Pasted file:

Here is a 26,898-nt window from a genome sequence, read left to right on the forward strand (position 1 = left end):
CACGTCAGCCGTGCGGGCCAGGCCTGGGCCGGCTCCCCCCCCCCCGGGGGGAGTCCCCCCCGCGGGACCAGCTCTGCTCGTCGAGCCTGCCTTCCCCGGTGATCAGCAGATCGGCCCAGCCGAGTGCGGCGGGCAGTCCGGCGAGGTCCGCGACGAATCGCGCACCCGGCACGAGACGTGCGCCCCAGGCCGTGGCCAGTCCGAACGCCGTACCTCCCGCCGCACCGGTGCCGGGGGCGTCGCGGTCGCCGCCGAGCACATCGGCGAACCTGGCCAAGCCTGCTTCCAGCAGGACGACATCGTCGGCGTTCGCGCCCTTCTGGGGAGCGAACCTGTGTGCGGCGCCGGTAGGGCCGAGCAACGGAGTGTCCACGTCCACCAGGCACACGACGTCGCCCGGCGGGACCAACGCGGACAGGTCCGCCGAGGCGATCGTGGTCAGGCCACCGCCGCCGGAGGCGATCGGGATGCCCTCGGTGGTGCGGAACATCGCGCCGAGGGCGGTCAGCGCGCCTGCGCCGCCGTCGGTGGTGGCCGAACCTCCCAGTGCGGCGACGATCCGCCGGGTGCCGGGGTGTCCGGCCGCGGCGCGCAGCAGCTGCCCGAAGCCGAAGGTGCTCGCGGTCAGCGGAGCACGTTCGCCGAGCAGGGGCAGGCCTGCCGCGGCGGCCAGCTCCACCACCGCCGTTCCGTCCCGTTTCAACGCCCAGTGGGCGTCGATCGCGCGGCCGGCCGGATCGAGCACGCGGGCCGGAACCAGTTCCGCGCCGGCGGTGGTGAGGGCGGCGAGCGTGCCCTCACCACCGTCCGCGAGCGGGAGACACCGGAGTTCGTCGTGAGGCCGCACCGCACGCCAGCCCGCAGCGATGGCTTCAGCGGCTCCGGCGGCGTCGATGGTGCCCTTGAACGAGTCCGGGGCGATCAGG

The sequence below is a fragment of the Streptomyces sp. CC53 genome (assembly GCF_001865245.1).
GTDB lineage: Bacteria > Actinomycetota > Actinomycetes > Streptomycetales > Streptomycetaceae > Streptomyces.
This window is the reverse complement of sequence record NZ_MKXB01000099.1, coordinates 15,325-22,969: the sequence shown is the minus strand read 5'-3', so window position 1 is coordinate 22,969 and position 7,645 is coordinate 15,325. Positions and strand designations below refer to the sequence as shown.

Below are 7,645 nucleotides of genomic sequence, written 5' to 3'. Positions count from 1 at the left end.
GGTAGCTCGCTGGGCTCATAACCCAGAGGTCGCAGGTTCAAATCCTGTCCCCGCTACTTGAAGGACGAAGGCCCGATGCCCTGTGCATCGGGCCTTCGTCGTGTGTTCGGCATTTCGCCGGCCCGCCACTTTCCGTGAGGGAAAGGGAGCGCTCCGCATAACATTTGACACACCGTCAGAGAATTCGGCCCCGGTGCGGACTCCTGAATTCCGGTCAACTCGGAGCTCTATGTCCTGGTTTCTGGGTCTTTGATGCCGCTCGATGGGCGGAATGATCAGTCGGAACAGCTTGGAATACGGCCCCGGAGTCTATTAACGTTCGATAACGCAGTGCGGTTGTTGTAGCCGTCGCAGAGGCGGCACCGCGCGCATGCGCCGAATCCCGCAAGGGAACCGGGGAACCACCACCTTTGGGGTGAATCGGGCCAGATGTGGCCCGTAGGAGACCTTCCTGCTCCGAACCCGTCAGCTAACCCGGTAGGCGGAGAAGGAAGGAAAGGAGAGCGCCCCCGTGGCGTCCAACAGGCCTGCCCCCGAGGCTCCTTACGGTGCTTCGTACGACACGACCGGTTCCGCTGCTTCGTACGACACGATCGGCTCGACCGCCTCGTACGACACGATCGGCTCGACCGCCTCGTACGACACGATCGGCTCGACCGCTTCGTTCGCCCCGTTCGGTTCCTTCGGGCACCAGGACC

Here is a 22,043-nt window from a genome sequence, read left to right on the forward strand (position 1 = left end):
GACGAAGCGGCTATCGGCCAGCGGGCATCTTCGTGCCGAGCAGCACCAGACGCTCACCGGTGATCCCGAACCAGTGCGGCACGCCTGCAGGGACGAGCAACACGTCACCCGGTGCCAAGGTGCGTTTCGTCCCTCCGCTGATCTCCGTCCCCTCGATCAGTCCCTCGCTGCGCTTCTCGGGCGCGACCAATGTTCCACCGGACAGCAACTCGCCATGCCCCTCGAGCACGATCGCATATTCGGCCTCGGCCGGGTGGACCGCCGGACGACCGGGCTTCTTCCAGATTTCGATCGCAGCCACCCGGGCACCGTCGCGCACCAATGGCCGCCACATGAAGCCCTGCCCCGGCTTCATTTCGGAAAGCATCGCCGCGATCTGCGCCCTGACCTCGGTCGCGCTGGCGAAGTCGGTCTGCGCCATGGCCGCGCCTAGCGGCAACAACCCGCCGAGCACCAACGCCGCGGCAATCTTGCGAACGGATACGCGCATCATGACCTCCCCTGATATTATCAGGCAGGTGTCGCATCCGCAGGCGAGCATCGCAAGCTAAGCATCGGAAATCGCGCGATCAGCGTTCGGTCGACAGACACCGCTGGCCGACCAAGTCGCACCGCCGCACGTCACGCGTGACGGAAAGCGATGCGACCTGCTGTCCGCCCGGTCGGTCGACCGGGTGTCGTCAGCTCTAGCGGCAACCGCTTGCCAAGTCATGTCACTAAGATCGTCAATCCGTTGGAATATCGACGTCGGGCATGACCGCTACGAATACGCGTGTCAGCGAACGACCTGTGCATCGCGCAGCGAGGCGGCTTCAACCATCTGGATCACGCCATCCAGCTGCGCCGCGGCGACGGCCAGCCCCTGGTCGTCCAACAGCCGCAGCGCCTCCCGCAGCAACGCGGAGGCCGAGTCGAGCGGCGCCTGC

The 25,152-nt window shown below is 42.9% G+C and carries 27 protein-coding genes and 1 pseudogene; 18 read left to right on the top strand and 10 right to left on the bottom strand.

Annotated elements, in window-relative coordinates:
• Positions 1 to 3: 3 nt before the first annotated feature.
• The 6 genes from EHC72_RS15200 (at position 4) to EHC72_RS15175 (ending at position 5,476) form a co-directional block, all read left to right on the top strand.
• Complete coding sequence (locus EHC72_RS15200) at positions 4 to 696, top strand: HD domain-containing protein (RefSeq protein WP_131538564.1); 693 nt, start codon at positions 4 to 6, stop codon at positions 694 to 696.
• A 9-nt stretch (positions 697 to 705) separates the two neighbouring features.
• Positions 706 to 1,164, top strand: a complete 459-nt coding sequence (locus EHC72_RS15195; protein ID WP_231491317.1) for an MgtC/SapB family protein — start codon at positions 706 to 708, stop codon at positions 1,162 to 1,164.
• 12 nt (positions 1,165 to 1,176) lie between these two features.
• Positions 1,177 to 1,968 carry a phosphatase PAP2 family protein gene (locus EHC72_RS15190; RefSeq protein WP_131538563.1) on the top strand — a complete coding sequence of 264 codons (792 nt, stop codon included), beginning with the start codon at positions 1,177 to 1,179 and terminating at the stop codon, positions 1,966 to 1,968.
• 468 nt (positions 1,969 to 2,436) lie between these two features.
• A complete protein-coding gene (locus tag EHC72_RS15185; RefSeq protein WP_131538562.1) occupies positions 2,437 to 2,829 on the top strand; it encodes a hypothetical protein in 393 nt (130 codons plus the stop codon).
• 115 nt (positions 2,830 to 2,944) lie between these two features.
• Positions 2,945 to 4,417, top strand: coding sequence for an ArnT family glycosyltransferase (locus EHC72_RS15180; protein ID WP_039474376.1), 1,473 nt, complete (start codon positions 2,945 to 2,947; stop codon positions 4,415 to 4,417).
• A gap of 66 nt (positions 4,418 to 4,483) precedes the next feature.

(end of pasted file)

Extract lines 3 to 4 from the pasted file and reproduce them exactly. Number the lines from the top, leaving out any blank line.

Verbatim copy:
The sequence below is a fragment of the Streptomyces sp. CC53 genome (assembly GCF_001865245.1).
GTDB lineage: Bacteria > Actinomycetota > Actinomycetes > Streptomycetales > Streptomycetaceae > Streptomyces.